Judge’s mother and Roger Maris Jr. rose and hugged from front-row seats. He appeared to point toward them after rounding second base, then was congratulated by the entire Yankees team, who gave him hugs after he crossed the plate.

Judge moved past the 60 home runs Babe Ruth hit in 1927, which had stood as the major league mark until Maris broke it in 1961. All three stars reached those huge numbers playing for the Yankees.

Barry Bonds holds the big league record of 73 for the San Francisco Giants in 2001.

Judge had gone seven games without a home run – his longest drought this season was nine in mid-August. This was the Yankees’ 155th game of the season, leaving them seven more in the regular season.

The home run came in the fourth plate appearance of the night for Judge, ending a streak of 34 plate appearances without a home run.

Judge is hitting .313 with 130 RBIs, also the top totals in the AL. He has a chance to become the first AL Triple Crown winner since Detroit’s Miguel Cabrera in 2012.

Maris hit No. 61 for the Yankees on Oct. 1, 1961, against Boston Red Sox pitcher Tracy Stallard.

Maris’ mark has been exceeded six times, but all have been tainted by the stench of steroids. Mark McGwire hit 70 home runs for the St. Louis Cardinals in 1998 and 65 the following year, and Bonds topped him. Sammy Sosa had 66, 65 and 63 during a four-season span starting in 1998.

McGwire admitted using banned steroids, while Bonds and Sosa denied knowingly using performing-enhancing drugs. Major League Baseball started testing with penalties for PEDs in 2004, and some fans – perhaps many – until now have considered Maris the holder of the “clean” record.

Among the tallest batters in major league history, the 6-foot-7 Judge burst on the scene on Aug. 13, 2016, homering off the railing above Yankee Stadium’s center-field sports bar and into the netting above Monument Park. He followed Tyler Austin to the plate and they become the first teammates to homer in their first major league at-bats in the same game.

Judge hit 52 homers with 114 RBIs the following year and was a unanimous winner of the AL Rookie of the Year award. Injuries limited him during the following three seasons, and he rebounded to hit 39 homers with 98 RBIs in 2021.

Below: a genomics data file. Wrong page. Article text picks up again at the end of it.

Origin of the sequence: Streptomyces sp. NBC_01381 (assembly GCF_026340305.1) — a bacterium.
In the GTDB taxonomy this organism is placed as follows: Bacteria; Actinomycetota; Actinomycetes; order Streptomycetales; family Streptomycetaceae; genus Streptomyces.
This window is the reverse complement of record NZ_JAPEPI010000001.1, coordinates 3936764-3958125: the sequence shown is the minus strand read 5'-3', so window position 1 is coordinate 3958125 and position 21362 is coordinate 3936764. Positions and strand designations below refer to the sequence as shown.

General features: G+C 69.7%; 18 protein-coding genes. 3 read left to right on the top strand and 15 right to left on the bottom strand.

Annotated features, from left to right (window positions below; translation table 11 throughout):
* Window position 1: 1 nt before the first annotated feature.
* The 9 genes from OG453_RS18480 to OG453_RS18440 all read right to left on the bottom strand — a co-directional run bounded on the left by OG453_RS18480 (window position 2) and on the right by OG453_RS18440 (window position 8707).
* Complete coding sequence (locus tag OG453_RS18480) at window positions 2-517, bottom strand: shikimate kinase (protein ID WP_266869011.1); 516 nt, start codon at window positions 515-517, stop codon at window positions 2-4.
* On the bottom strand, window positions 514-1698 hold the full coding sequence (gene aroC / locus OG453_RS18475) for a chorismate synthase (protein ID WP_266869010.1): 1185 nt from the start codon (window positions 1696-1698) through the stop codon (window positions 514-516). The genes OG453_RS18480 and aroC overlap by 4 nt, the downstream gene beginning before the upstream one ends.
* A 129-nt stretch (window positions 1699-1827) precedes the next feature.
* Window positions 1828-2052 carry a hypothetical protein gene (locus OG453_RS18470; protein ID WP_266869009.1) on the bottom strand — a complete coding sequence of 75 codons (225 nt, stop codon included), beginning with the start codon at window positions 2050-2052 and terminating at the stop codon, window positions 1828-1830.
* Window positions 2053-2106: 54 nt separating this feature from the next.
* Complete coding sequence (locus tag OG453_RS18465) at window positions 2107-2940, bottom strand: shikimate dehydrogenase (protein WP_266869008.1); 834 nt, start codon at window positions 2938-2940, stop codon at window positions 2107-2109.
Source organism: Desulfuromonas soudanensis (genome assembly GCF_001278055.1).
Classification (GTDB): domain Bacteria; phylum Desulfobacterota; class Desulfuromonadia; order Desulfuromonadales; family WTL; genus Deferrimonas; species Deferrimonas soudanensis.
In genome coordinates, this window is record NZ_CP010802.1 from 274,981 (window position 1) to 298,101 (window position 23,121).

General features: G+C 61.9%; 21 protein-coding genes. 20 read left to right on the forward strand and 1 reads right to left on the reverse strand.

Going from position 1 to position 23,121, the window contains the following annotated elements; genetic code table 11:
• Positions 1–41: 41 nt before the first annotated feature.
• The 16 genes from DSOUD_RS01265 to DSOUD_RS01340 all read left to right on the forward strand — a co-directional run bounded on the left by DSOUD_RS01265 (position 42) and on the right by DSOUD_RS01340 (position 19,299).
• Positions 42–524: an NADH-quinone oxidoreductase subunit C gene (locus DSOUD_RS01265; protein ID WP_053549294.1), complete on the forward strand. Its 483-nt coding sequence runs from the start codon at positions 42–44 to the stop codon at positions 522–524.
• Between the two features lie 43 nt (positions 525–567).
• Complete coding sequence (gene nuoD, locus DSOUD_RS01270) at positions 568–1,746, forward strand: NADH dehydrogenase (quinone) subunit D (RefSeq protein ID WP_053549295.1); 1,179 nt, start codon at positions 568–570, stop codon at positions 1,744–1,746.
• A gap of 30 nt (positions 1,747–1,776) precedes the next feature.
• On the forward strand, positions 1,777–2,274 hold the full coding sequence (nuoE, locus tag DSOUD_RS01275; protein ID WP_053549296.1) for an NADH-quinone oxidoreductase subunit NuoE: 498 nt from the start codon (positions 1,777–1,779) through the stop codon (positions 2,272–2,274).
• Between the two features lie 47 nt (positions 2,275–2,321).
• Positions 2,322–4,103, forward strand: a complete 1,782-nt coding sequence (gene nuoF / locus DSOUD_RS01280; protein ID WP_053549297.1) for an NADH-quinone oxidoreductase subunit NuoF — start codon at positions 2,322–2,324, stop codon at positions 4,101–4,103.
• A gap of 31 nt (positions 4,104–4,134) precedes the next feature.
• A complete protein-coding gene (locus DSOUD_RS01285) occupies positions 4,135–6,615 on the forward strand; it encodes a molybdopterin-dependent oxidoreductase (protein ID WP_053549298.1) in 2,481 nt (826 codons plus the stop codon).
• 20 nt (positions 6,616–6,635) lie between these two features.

As he approached his last season before free agent eligibility, Judge on opening day turned down the Yankees’ offer of an eight-year contract worth from $230.5 million to $234.5 million. The proposal included an average of $30.5 million annually from 2023-29, with his salary this year to be either the $17 million offered by the team in arbitration or the $21 million requested by the player.

An agreement was reached in June on a $19 million, one-year deal, and Judge heads into this offseason likely to get a contract from the Yankees or another team for $300 million or more, perhaps topping $400 million.

Judge hit six homers in April, 12 in May and 11 in June. He earned his fourth All-Star selection and entered the break with 33 homers. He had 13 homers in July and dropped to nine in August, when injuries left him less protected in the batting order and pitchers walked him 25 times.

He became just the fifth player to hold a share of the AL season record. Nap Lajoie hit 14 in the AL’s first season as a major league in 1901, and Philadelphia Athletics teammate Socks Seabold had 16 the next year, a mark that stood until Babe Ruth hit 29 in 1919. Ruth set the record four times in all, with 54 in 1920, 59 in 1921 and 60 in 1927, a mark that stood until Maris’ 61 in 1961.

Maris was at 35 in July 1961 during the first season each team’s schedule increased from 154 games to 162, and baseball Commissioner Ford Frick ruled if anyone topped Ruth in more than 154 games “there would have to be some distinctive mark in the record books to show that Babe Ruth’s record was set under a 154-game schedule.”

That “distinctive mark” became known as an “asterisk” and it remained until Sept. 4, 1991, when a committee on statistical accuracy chaired by Commissioner Fay Vincent voted unanimously to recognize Maris as the record holder.